How To Encourage Wildlife Into A Suburban Garden

Image by Antranias CC0

Image by Antranias CC0

Guest post by Ruth Bradshaw*

Encouraging wildlife into a suburban garden can be tricky, especially when space is at a premium. Here’s are some simple things you can do to make your garden more appealing to wildlife.

Keep out the toxins!

Harmful ingredients can be found in weed killers, pesticides and slug pellets as well other shop bought ‘garden remedies’ Read the label if you aren’t sure!

  • Use crushed eggshells to deter the slugs from your seedlings and small or extra tasty plants.
  • Spray plants with a diluted natural homemade insect repellent instead of chemically laden readily available pesticides. Here is a simple recipe: dilute 1/100 tea tree, rosemary and citronella in water.
  • Regularly check plants for caterpillars and other bugs, pick them off by hand.

Create sheltered ‘wilder’ areas

Wild areas are a chance for native plants to grow, leaves to gather and for little nooks and crannies to naturally form where insects love to live.

  • Stack up old timber, encourage leaves to gather around it and create a space that insects and small mammals can forage in and shelter from the elements.
  • You could even add a bee or insect hotel to your borders.
  • Put up a nesting box for birds to rear their young.

en-form insights: Colchester Zoo has an excellent How To if you want to make your own Insect Hotel.

Hang bird feeders in the trees

If you have cats then please don’t do this! Your aim is to support the local bird population, not to expose it to danger.

  • Fat balls and stuffed coconuts are great through the winter and seed feeders and bird tables are great for the rest of the year round.
  • Consider putting in a pond or small bird bath. It is fun to watch the wildlife and if you are lucky enough to get tadpoles, to watch them grow.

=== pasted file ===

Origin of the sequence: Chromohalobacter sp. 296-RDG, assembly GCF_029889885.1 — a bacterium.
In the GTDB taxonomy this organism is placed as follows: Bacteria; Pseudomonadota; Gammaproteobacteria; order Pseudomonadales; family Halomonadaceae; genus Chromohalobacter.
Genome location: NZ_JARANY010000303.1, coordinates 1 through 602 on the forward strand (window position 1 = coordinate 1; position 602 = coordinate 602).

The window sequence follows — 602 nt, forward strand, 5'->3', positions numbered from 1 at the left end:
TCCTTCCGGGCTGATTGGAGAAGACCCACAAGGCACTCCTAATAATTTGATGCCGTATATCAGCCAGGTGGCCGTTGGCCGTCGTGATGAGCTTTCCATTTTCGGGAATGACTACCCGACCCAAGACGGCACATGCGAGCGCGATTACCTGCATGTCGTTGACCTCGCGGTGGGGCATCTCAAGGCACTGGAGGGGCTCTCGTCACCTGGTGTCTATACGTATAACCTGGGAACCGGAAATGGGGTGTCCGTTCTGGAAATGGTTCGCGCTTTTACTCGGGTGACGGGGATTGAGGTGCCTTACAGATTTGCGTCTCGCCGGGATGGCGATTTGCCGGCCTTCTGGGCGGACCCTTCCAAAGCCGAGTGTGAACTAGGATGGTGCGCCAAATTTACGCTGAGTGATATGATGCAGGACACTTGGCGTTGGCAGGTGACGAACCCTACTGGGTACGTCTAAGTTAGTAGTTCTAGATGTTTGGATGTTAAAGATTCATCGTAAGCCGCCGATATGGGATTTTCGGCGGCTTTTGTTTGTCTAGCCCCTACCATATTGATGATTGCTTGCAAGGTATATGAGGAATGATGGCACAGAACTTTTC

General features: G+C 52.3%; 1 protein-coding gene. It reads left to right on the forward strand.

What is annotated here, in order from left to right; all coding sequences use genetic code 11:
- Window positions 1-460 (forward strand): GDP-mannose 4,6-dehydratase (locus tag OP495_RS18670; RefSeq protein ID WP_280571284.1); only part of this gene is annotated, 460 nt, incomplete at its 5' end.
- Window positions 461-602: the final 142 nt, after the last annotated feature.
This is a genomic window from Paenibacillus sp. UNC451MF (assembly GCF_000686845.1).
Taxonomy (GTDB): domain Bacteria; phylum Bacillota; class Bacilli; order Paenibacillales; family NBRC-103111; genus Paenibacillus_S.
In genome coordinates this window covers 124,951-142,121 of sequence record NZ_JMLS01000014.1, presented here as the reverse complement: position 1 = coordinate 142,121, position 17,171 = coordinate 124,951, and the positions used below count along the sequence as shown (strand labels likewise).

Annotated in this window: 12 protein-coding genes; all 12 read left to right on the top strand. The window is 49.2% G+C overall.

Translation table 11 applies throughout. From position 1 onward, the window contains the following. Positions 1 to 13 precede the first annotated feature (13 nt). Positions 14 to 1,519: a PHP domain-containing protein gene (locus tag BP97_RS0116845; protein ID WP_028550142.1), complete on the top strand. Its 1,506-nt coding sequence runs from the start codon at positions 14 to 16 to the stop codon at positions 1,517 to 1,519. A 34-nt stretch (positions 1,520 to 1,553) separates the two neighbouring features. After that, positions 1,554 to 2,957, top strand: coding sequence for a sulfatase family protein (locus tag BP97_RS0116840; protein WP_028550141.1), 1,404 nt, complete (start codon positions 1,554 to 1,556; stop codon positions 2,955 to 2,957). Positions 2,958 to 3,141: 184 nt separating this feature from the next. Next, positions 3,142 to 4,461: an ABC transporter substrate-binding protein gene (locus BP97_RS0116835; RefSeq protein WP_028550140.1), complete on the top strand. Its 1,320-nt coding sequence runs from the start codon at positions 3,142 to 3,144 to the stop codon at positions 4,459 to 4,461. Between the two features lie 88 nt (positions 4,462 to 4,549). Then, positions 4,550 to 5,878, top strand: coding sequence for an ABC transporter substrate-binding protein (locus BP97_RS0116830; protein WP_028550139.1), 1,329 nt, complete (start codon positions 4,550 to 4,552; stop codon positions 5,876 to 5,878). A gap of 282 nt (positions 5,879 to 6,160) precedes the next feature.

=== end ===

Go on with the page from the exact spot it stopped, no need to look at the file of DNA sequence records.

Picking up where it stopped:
Plant for the local wildlife

It is important to plant for local wildlife so choose native plants that suit your soil and local climate.

  • Choose flowers and scented plants for the insects to come and feed on, especially the bees.
  • Plant a tree or grow a hedge for wildlife to shelter in.

Support local wildlife initiatives

Sign up to a local conservation initiative near you or support one of the national initiatives such as RSPB who have some great tips on their website here. Whatever you do, no matter how tiny your outdoor space you really can have and make a difference to our native wildlife so do go out there and get wild!

*Please note that the views are that of the author, not necessarily that of en-form.

Author Bio

Ruth Bradshaw  is the owner of complimentary therapy business Talk To All Animals, based in Colchester. She is super passionate about making a difference to animal and human relationships and quality of life, and has been an advocate for animals since she was a small child. Ruth is interested in environmental and bio-diversity issues, and likes to do her bit from recycling to using a compost bin in the garden; however small a difference – she is making one.

You can find Ruth on: Website: TalkToAllAnimals.com Instagram: @RuthyDoolittle Facebook: @RuthyDoolittle

 

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